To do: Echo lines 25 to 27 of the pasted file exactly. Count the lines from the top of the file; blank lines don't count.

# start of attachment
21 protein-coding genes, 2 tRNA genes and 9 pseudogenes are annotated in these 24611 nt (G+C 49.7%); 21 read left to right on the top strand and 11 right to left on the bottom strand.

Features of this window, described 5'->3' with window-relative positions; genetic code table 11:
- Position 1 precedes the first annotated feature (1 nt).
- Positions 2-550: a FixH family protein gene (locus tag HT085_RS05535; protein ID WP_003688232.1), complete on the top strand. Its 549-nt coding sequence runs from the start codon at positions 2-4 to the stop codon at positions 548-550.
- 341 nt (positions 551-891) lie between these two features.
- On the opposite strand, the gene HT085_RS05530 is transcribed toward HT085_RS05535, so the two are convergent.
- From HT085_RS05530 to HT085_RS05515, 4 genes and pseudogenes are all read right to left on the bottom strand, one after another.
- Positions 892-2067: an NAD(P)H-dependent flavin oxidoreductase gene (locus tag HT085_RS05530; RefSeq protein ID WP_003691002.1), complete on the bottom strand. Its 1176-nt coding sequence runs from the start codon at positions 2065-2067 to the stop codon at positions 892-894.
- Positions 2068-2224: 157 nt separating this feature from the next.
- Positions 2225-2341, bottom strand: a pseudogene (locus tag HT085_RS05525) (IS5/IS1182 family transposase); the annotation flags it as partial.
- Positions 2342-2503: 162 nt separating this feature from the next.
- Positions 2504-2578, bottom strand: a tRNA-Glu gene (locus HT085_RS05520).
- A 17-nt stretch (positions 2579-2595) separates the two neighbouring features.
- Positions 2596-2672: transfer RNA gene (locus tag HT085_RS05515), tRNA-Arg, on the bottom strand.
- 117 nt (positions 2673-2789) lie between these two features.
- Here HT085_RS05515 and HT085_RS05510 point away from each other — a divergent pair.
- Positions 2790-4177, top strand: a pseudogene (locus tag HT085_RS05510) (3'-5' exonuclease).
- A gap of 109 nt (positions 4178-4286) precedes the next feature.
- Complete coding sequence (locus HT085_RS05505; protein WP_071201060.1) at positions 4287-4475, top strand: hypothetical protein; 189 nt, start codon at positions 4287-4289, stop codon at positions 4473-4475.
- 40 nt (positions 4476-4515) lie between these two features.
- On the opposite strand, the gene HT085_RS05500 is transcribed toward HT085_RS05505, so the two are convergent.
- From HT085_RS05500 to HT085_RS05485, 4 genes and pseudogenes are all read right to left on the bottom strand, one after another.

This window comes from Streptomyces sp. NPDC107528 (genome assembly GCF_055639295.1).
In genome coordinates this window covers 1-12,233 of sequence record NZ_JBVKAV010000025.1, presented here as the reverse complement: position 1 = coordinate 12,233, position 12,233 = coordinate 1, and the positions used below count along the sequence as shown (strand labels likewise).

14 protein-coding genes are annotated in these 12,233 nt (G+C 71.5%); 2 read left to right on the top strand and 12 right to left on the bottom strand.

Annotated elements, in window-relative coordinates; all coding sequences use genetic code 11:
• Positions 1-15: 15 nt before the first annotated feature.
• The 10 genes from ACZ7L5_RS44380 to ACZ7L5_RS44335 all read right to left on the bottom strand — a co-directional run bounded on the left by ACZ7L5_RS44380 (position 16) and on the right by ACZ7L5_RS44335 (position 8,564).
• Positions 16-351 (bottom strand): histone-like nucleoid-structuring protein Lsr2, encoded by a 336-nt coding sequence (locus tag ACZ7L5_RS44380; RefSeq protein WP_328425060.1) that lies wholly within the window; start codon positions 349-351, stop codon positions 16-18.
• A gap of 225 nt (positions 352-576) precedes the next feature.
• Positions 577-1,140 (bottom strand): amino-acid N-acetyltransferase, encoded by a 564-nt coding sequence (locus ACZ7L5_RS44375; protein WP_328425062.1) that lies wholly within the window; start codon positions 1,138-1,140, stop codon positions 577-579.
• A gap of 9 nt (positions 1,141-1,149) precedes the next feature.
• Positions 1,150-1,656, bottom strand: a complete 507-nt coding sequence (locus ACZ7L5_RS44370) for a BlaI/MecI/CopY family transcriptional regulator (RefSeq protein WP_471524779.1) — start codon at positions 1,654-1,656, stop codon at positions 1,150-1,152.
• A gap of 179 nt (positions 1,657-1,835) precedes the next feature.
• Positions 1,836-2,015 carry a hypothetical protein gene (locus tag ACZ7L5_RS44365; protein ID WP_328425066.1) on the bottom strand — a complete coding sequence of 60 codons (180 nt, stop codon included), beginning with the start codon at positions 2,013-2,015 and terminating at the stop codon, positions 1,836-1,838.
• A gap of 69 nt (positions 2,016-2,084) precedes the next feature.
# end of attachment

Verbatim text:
14 protein-coding genes are annotated in these 12,233 nt (G+C 71.5%); 2 read left to right on the top strand and 12 right to left on the bottom strand.

Annotated elements, in window-relative coordinates; all coding sequences use genetic code 11:
• Positions 1-15: 15 nt before the first annotated feature.